Happy holidays, Tubefilter readers!

Those seeking something to jingle merrily in the background during family get-togethers are in luck. YouTube has released a list of this year’s top most listened to holiday songs, and it’s a party-worthy mix of contemporary and classic jams.

There is one group that distinctly dominates the list, though: YouTube-born a capella group Pentatonix, which boasts 16.3 million subscribers and 3.7 billion views on the platform. Pentatonix has three spots on the list, more than any other artist, and it starts its run at the No. 10 slot with its cover of “Mary, Did You Know?”, a teamup with its frequent collaborator The String Mob.

At No. 9 is Bobby Helms’ classic “Jingle Bell Rock,” and English ’80s pop duo Wham! discoed its way into No. 8 with “Last Christmas.”

The next spot belongs to Ariana Grande, who had a record-breaking year on YouTube. The pop artist’s latest music video, for her song “Thank U, Next,” had the largest 24-hour music video debut in YouTube history, earning roughly 50 million views in just one day. Her claim to holiday fame is “Santa Tell Me” at No. 7.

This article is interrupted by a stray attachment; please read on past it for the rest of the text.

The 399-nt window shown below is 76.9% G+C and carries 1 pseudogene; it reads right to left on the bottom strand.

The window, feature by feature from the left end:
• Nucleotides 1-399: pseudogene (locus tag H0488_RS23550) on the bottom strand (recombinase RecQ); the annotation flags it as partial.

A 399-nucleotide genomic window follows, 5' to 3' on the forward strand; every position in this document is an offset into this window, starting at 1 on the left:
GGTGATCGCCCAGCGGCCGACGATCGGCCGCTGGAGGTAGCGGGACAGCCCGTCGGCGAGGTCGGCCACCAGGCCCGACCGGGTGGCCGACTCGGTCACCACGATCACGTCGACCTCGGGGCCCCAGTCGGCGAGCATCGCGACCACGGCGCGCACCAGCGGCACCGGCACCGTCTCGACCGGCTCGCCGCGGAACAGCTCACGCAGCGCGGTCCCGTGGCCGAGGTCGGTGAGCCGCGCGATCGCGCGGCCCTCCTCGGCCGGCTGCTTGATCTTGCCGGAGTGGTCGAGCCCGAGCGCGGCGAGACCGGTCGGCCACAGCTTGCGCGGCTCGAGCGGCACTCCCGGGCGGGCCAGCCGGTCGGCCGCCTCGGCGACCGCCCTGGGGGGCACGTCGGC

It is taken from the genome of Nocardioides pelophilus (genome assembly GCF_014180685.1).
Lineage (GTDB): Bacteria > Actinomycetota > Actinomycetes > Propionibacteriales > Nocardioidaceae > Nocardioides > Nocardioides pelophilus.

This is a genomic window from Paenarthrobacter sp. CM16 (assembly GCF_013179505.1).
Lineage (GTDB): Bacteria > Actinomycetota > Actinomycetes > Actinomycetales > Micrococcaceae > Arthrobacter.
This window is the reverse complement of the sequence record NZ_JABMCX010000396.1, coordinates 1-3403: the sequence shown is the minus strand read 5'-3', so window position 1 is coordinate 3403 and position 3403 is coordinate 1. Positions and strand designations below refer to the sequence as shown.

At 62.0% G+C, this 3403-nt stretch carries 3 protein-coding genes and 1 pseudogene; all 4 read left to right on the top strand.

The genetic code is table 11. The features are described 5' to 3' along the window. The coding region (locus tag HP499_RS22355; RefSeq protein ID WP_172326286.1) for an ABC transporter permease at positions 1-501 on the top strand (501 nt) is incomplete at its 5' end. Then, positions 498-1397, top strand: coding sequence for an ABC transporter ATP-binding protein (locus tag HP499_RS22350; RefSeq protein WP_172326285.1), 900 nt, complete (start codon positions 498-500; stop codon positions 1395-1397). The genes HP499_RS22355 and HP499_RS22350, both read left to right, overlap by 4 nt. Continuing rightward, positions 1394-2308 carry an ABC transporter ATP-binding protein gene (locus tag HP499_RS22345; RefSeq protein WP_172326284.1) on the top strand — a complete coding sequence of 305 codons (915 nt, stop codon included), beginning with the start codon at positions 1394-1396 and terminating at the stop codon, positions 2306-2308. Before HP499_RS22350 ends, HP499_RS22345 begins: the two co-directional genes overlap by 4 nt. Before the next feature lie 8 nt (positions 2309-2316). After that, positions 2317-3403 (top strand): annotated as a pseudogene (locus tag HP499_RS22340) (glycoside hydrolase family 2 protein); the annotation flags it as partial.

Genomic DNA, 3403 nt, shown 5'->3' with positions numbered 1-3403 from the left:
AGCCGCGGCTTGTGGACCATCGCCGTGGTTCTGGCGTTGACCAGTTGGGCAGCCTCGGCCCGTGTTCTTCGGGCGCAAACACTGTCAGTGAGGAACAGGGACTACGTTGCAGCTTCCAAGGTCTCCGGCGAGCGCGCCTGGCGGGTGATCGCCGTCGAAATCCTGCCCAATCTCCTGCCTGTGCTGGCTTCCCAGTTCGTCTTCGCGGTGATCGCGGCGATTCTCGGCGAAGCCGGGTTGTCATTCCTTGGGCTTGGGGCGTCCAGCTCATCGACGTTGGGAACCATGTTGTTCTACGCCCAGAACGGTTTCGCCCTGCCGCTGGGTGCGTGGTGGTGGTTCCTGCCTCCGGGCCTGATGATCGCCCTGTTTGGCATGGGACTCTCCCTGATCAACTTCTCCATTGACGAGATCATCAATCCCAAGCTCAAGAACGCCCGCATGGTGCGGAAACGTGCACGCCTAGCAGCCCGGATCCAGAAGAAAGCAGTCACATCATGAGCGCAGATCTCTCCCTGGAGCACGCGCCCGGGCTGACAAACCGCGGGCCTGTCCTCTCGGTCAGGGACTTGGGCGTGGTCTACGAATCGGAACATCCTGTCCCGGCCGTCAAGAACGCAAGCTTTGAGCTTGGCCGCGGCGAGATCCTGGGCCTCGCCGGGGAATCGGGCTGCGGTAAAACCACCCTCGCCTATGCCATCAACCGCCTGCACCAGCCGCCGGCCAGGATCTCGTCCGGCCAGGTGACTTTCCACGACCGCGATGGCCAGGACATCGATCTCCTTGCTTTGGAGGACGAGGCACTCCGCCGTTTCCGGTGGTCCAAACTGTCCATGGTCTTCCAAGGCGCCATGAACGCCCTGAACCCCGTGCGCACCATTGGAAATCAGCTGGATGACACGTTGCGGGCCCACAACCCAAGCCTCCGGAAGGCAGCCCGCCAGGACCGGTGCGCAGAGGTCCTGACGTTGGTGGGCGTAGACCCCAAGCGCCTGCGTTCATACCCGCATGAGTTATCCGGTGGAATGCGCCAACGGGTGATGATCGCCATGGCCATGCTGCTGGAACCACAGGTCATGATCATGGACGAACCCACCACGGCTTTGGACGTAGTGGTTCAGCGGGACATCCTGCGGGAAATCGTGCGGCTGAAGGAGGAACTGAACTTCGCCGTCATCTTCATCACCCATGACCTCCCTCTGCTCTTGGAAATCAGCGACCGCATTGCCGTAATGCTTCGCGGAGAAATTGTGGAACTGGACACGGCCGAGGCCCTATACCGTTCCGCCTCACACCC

No. 6 is back to Pentatonix with their cover of “Little Drummer Boy,” and No. 5 is classic “Rockin’ around the Christmas Tree” from Brenda Lee.

At No. 4 is Pentatonix once more. Leonard Cohen’s “Hallelujah” wasn’t written as a Christmas song, but in the years since its release in 1984, covers of it have hit multiple holiday lists — including, of course, this one. See the video for Pentatonix’s cover below:

No. 3 goes to another classic: Gene Autry’s “Rudolph, the Red-Nosed Reindeer.”

The second most-listened-to song is, like “Hallelujah,” not a Christmas song. But it is a song many parents are intimately familiar with: “Let It Go,” from Disney’s 2013 snow queen movie Frozen, sung by Broadway star Idina Menzel. (But is it really a Christmas movie?)

And claiming No. 1 is Mariah Carey with her powerhouse “All I Want for Christmas Is You.” The song’s music video saw a steady increase in views over the past couple of months, spiking on Nov. 1, then Nov. 24, and finally Dec. 1, per YouTube. It’s reached 4.5+ million views per day — more than 516 million total — and has charted up to No. 13 on YouTube’s global top songs chart.

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